Education for Absolute Pitch


I feel highly privileged to present you with this groundbreaking work from Ruth and Naoyuki Taneda. I first encountered this book, in its original German, while conducting research on absolute pitch and how to teach it to adults. I began translating the book out of curiosity, and I finished due to utter fascination. We Hear and Play is what every parent has been hoping for.

The goal of We Hear and Play is total musical literacy.  We Hear and Play teaches absolute pitch (also known as “perfect pitch”) which is the foundation for a natural, instinctive relationship to musical language. Think about how clearly you hear your own language: when you hear words, you can write down every letter; when you speak, you compose sentences instantly and effortlessly. A We Hear and Play student enjoys this same deep understanding of music. The student will gain the power to express musical ideas with freedom and joy. We Hear and Play allows a child to “think in music” as a language all its own.

This book tells you not to ignore the ear-training exercises in favor of piano playing. This is because piano playing is ultimately a direct extension of the listening exercises. The piano becomes a kind of “typewriter” with which a child speaks their new musical language. They must hear the sounds mentally to play the instrument fluently and effortlessly. The We Hear and Play ear training techniques are the foundation of its piano instruction method.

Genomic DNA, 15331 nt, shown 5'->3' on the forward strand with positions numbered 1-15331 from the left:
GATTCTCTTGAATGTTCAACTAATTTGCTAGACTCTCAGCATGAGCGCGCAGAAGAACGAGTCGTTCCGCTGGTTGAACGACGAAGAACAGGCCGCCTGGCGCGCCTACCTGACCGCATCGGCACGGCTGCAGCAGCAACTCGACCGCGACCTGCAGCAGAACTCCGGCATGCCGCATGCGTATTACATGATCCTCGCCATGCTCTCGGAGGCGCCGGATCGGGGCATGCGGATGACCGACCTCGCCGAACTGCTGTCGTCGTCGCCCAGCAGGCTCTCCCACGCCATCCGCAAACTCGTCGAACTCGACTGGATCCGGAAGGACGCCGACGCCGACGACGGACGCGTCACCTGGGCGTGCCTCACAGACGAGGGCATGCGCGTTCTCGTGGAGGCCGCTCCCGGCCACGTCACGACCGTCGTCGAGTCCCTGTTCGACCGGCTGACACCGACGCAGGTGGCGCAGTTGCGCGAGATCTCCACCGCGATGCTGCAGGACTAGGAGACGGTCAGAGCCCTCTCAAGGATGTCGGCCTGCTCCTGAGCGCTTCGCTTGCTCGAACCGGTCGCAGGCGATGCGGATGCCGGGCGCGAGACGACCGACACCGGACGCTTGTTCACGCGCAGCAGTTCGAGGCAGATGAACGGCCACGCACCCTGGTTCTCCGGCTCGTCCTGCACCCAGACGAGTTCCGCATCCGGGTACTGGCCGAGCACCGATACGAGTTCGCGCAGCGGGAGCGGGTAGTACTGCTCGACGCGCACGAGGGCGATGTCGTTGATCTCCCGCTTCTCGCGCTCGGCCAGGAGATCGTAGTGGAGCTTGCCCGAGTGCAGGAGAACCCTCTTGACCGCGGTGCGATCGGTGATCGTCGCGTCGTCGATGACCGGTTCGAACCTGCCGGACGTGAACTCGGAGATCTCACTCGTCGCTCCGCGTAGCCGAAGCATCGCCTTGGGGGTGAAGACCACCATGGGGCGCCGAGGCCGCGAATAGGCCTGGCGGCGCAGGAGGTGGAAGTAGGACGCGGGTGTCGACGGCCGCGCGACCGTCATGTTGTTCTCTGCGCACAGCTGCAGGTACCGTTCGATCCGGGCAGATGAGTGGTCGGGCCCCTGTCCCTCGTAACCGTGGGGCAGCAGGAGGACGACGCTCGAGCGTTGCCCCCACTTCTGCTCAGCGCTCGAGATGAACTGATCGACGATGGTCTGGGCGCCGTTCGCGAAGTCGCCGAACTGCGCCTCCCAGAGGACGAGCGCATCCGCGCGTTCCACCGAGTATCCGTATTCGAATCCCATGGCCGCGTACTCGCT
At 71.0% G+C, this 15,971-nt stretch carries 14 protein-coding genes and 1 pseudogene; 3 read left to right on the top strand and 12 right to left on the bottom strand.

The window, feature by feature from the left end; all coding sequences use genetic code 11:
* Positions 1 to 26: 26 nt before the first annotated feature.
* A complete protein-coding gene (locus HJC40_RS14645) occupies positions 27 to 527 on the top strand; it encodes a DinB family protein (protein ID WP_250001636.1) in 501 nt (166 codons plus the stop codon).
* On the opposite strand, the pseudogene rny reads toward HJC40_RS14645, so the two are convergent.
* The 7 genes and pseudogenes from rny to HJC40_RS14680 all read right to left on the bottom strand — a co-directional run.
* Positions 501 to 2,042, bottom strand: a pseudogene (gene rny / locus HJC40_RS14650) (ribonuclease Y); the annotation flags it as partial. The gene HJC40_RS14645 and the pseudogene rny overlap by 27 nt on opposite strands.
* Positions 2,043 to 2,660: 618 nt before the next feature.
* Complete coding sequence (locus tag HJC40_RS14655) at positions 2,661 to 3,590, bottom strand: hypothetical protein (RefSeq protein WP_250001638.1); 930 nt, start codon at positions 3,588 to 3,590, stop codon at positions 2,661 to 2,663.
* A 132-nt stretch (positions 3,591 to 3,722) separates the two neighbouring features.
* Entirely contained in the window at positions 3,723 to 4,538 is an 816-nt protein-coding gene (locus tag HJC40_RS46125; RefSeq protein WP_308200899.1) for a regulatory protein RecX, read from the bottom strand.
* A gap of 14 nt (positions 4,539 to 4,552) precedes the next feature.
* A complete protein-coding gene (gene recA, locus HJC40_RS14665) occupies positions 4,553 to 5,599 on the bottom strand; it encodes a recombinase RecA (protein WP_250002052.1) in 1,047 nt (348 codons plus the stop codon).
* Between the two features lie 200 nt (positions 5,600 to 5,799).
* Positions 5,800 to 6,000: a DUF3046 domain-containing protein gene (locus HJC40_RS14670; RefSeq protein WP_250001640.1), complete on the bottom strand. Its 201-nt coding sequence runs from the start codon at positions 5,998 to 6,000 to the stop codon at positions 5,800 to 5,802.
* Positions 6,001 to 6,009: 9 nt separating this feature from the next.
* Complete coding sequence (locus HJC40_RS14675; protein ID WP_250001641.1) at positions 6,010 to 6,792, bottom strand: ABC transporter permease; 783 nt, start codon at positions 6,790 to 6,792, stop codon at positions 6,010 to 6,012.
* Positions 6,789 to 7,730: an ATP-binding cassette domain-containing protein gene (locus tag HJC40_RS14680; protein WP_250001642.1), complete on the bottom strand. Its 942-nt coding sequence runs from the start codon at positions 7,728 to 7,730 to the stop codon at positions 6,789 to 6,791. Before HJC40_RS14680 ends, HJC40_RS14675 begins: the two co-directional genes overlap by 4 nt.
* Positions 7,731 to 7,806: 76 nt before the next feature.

The time has come for the We Hear and Play method to be revealed to the world. I find it easy to believe that any parent would gladly teach their child to know pitch sounds as surely as they know colors. Who knows how the world may be changed by this strange new language? The coming generation will discover a meaning and delight in sound which has, until now, been inaccessible to humankind.

- Christopher Aruffo

Preview chapters

How to Use This Book

Foreword by Naoyuki and Ruth Taneda

Definition of Absolute Pitch

Frequently Asked Questions about Absolute Pitch

Introducing Traditional Notation, part 1

How to Use the Looseleaf Format

Timeline of a Child's Musical Development


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